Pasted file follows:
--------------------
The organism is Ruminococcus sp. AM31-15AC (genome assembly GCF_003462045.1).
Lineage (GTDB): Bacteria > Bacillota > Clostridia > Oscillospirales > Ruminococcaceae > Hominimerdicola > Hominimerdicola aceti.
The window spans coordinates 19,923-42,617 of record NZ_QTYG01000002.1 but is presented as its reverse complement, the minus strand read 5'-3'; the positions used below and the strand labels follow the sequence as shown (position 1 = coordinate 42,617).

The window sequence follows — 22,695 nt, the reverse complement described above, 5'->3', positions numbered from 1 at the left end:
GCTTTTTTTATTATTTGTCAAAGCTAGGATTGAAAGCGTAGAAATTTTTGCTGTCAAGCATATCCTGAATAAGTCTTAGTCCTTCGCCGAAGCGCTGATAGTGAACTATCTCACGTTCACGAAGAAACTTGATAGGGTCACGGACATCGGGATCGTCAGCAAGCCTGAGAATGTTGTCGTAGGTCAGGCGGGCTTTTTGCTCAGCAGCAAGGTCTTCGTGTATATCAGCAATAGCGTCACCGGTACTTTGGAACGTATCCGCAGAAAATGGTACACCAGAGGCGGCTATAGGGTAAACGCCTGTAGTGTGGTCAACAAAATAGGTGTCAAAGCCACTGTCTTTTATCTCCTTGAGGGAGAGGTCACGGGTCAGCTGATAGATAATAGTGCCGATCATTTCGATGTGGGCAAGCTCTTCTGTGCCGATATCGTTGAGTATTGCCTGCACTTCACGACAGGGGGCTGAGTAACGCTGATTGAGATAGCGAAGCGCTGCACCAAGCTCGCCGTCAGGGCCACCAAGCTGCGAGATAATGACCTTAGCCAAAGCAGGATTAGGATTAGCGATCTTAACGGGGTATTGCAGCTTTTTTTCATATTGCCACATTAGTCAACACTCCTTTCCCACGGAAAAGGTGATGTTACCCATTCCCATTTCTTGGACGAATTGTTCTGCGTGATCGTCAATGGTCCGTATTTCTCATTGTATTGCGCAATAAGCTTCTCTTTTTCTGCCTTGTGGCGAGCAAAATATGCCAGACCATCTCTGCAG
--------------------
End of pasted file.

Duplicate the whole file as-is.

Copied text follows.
The organism is Ruminococcus sp. AM31-15AC (genome assembly GCF_003462045.1).
Lineage (GTDB): Bacteria > Bacillota > Clostridia > Oscillospirales > Ruminococcaceae > Hominimerdicola > Hominimerdicola aceti.
The window spans coordinates 19,923-42,617 of record NZ_QTYG01000002.1 but is presented as its reverse complement, the minus strand read 5'-3'; the positions used below and the strand labels follow the sequence as shown (position 1 = coordinate 42,617).

The window sequence follows — 22,695 nt, the reverse complement described above, 5'->3', positions numbered from 1 at the left end:
GCTTTTTTTATTATTTGTCAAAGCTAGGATTGAAAGCGTAGAAATTTTTGCTGTCAAGCATATCCTGAATAAGTCTTAGTCCTTCGCCGAAGCGCTGATAGTGAACTATCTCACGTTCACGAAGAAACTTGATAGGGTCACGGACATCGGGATCGTCAGCAAGCCTGAGAATGTTGTCGTAGGTCAGGCGGGCTTTTTGCTCAGCAGCAAGGTCTTCGTGTATATCAGCAATAGCGTCACCGGTACTTTGGAACGTATCCGCAGAAAATGGTACACCAGAGGCGGCTATAGGGTAAACGCCTGTAGTGTGGTCAACAAAATAGGTGTCAAAGCCACTGTCTTTTATCTCCTTGAGGGAGAGGTCACGGGTCAGCTGATAGATAATAGTGCCGATCATTTCGATGTGGGCAAGCTCTTCTGTGCCGATATCGTTGAGTATTGCCTGCACTTCACGACAGGGGGCTGAGTAACGCTGATTGAGATAGCGAAGCGCTGCACCAAGCTCGCCGTCAGGGCCACCAAGCTGCGAGATAATGACCTTAGCCAAAGCAGGATTAGGATTAGCGATCTTAACGGGGTATTGCAGCTTTTTTTCATATTGCCACATTAGTCAACACTCCTTTCCCACGGAAAAGGTGATGTTACCCATTCCCATTTCTTGGACGAATTGTTCTGCGTGATCGTCAATGGTCCGTATTTCTCATTGTATTGCGCAATAAGCTTCTCTTTTTCTGCCTTGTGGCGAGCAAAATATGCCAGACCATCTCTGCAG